White House Press Secretary No Longer Pressed on Iraq
As conditions in Iraq improve to the point where even adamant Iraq War opponents concede the surge has worked, the press seems less interested in questioning the Bush administration on the war. On the March 6 edition of "Fox and Friends," co-host Brian Kilmeade asked White House press secretary Dana Perino when she last received a question about Iraq. Perino responded that she does not remember "having sustained questions about Iraq...since probably early December," and added "I think that’s as a result of General Petraeus and Ambassador Crocker in conjunction with the Iraqis really making some progress on the ground."
Does the media only want to report the bad news in Iraq? A recent MRC study suggests just that, noting "their zeal for reporting on Iraq declined as the violence and casualties did." The MRC documented that the number of stories declined in 2007 from 178 in September, 108 in October, to 68 in November.
Kilmeade followed up questioning "do you think it’s simply because there’s progress in Iraq or is the election taking over? Do people not want to report the good news?" Perino felt "it could be a little bit of both," but quickly added "I think the good news is getting out there, actually."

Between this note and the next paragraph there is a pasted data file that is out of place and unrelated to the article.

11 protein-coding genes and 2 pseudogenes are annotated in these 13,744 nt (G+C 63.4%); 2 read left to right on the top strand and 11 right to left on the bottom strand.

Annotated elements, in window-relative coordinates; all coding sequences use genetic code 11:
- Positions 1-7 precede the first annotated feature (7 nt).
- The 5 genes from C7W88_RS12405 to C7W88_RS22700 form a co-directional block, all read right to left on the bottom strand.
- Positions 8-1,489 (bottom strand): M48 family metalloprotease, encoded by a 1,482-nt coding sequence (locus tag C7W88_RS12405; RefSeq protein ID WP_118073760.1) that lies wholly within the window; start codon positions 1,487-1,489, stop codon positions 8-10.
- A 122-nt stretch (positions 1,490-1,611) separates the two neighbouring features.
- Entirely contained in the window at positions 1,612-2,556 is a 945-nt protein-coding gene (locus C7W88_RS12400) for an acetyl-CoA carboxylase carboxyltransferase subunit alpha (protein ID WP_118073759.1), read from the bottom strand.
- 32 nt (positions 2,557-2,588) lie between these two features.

The transcript is below.
BRIAN KILMEADE: Dana, when’s the last time you got a question about Iraq when you’re in the press briefing?
DANA PERINO, WHITE HOUSE PRESS SECRETARY: I don’t know if this is precise, but I don’t remember having sustained questions about Iraq, maybe there would be one off, but really since probably early December. And I think that’s as a result of General Petraeus and Ambassador Crocker in conjunction with the Iraqis really making some progress on the ground.
KILMEADE: Do you think it’s simply because there’s progress in Iraq or is it because the election is taking over? Do people not want to report good news?
PERINO: It could be a little bit of both. And I do think that we, I think the good news is getting out there, actually. I think that reporters that are on the ground in Iraq who are seeing for themselves what’s happening. They’re able to get that news out and so there’s not been a lot of controversy. We are heading into a conversation with Capitol Hill on funding for the troops. And we’re going, we need $108 billion that they’ve been waiting to act on. And we’re going to need that money fairly soon. So I expect that battle to start.